Erotic Incarnation

Pop Theology contributor Richard Lindsay offers his review of the new independent film, Howl, a drama centered on the obscenity trial Allen Ginsberg faced after the publication of his poem, “Howl.”  Check it out…if you’re bold enough…after the jump.

I saw the best minds of my generation destroyed by

madness, starving hysterical naked,

dragging themselves through the negro streets at dawn

looking for an angry fix…

Pure dissertation bait; basis of multiple literary parodies; a poem that once shocked the world, now preserved in canonical amber.

In Howl, about the creation and obscenity trial of Allen Ginsberg’s iconic 1956 poem, gay documentarians Rob Epstein and Jeffrey Friedman (The Times of Harvey Milk, Common Threads: Stories from the Quilt, The Celluloid Closet, Paragraph 175) have made a completely different kind of film from their usual talking head and film clip pieces. Part poetry reading, part courtroom drama, part psychedelic animation, this is a hybrid nonfiction film–a movie without the usual documentary hallmarks that nevertheless tells a story that is true.

The big news here is James Franco as Alan Ginsberg. He wouldn’t seem to be the most obvious choice in casting this role. Although Franco has the acting chops, and big horn-rimmed glasses and putty behind the ears to make them stick out go a long way toward the proper appearance, Franco is just too good looking. Every feature that was slightly off on the face of the young, homely Ginsberg is in the right place on Franco.

Jon Hamm as Jake Ehrlich with David Strathairn as Ralph McIntosh.

Not that this takes much away from the film. Franco picks up the poet’s voice and mannerisms brilliantly in an extended, intercut interview and poetry reading (all the words used are Ginsberg’s). Franco’s reading of the poem in the guise of Ginsberg gives a sense of the passionate, improvisatory rhythms that make “Howl” shudder and rock. Besides, the thrill of seeing the straight and whip-smart pretty boy Franco nail yet another gay role is one that doesn’t fade for the gay men who are presumably this film’s primary audience.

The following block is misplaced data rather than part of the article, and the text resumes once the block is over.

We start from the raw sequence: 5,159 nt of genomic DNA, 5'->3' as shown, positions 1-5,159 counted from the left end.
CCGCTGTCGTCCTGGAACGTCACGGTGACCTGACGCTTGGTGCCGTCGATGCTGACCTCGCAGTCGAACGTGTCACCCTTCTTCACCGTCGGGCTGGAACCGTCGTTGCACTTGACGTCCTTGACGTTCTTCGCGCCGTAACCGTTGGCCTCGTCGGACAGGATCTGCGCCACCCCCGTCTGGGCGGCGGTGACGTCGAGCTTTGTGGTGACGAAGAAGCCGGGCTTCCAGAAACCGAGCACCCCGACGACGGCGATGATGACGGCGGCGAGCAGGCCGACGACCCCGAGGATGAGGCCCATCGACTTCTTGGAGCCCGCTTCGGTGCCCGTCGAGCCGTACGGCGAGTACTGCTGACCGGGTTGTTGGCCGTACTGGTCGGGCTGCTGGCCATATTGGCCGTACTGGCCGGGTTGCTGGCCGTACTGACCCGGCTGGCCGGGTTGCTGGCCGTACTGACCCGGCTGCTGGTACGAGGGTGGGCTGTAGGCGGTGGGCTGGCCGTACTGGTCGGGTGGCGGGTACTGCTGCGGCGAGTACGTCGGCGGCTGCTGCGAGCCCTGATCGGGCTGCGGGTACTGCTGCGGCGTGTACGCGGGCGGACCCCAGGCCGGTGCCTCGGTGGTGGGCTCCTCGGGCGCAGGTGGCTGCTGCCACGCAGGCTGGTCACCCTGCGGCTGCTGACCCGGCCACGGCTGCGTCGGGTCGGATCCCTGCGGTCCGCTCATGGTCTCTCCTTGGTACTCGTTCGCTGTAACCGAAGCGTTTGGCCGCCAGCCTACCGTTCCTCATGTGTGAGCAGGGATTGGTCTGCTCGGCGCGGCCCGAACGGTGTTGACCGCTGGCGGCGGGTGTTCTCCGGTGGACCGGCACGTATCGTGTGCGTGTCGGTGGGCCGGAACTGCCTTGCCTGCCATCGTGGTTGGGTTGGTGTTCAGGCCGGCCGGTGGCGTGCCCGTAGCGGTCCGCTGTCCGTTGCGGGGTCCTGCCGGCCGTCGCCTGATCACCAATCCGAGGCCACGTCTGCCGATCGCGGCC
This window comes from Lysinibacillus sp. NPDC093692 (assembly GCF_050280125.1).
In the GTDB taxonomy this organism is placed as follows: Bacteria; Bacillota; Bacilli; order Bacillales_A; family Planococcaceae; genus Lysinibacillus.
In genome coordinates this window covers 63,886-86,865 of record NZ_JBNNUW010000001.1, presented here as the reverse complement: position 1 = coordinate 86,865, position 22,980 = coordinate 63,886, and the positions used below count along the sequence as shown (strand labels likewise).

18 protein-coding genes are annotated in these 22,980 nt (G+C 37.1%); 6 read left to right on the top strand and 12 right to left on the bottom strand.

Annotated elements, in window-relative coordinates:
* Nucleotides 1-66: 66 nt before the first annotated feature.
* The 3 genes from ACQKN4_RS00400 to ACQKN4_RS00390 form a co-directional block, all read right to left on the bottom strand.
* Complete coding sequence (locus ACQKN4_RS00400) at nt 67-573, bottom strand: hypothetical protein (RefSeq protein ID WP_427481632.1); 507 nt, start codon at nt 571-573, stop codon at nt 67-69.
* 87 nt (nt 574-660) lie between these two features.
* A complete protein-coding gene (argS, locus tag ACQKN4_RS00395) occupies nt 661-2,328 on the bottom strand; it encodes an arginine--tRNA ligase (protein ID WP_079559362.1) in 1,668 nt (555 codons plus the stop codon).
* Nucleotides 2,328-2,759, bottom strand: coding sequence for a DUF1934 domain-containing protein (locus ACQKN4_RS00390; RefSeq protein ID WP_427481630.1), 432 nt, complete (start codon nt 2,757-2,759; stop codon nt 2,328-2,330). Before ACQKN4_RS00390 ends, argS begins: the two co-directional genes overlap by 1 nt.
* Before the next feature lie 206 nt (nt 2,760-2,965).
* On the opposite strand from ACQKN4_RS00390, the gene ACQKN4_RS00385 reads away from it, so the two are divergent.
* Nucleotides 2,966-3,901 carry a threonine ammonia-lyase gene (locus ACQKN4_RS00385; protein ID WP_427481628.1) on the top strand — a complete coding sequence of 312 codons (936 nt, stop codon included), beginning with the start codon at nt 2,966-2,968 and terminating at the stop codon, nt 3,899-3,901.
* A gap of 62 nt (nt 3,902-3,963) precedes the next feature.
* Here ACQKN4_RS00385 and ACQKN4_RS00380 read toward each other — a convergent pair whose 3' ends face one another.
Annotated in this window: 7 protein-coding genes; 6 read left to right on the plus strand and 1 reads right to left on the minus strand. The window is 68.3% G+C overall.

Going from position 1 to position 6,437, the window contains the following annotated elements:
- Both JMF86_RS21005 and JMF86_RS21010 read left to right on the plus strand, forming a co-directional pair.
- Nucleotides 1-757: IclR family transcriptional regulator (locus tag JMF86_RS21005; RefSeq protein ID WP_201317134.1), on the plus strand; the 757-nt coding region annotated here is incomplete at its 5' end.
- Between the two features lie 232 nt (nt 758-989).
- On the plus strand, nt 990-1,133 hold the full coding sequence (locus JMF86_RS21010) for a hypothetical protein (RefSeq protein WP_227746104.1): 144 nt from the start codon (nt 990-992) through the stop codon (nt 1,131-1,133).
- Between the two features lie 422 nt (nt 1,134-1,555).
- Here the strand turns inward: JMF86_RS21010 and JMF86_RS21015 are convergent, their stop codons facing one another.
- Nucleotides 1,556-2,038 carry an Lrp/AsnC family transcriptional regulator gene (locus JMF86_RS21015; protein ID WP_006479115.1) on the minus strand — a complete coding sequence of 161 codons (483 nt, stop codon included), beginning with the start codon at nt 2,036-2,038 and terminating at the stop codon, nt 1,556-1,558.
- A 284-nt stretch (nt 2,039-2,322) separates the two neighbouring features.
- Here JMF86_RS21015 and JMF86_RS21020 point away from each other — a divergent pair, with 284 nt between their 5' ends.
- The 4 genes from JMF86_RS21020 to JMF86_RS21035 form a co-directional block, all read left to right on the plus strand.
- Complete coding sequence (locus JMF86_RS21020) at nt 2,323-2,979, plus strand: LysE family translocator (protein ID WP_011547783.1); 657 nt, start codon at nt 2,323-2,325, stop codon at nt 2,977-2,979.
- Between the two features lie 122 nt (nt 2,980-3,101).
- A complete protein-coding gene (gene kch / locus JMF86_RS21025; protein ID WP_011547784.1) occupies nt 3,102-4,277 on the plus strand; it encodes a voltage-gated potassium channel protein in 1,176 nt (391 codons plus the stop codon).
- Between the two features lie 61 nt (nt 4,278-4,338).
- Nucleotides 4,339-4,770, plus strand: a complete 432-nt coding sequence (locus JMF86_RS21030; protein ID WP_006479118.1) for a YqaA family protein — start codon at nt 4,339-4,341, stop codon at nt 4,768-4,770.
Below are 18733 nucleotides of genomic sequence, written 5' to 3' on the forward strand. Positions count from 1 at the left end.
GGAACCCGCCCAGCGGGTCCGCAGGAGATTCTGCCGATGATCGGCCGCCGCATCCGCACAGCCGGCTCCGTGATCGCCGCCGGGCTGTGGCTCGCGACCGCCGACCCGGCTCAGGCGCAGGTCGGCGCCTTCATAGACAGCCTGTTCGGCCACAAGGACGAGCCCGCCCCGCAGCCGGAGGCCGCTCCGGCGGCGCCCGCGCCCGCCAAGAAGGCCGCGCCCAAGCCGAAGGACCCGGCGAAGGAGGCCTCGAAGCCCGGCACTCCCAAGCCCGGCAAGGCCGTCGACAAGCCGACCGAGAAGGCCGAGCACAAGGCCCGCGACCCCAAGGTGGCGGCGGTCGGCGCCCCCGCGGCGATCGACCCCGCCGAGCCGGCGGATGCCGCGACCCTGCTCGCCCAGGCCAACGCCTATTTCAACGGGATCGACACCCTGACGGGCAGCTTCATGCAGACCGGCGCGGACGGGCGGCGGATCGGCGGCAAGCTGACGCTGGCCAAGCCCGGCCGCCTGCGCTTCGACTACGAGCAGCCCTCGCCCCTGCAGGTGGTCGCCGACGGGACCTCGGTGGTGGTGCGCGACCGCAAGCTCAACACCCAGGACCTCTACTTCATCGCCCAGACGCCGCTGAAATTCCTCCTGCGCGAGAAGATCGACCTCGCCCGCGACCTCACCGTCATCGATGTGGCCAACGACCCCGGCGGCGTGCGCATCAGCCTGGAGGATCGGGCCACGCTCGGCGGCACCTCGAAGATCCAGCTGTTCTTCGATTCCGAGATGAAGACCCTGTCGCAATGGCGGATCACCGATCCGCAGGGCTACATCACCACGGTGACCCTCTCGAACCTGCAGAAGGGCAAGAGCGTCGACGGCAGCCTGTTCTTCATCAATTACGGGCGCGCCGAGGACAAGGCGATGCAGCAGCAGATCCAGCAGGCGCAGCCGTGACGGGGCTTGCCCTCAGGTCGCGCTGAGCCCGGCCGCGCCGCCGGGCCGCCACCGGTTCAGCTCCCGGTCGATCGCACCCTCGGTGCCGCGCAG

The courtroom scenes add some suspense to what would otherwise be a purely mystical enterprise, and again, the words are taken directly from the historical record—the courtroom transcripts of the 1957 trial of the poem’s publisher Lawrence Ferlinghetti. Jon Hamm and David Strathairn seem to be having fun as the opposing counsels arguing before judge Bob Balaban. Strathairn as the district attorney gets to deadpan lines like, “Do you know what angelheaded hipsters are?” Four literary experts act as witnesses, attempting to discern through some objective means if the poem has “redeeming social importance,” and in the process demonstrating the absurdity of putting a piece of literature on trial. The most entertaining witnesses, played by Mary-Louise Parker and Jeff Daniels, assure the court arrogantly that the poem is completely without literary merit or social importance.

Mary-Louise Parker as Gail Potter.

Much of the controversy centered on the poem’s unflinching portrayal of homosexuality – all those “blond and naked angels” penetrating with “swords.” It’s hard to imagine the same hullaballoo would have followed if Ginsberg had written in solely heterosexual terms. What problem would 1950’s white, heterosexual-dominated America have had with Ginsberg’s portrayal of Neal Cassady’s straight sexual exploits as “cocksman and Adonis of Denver?”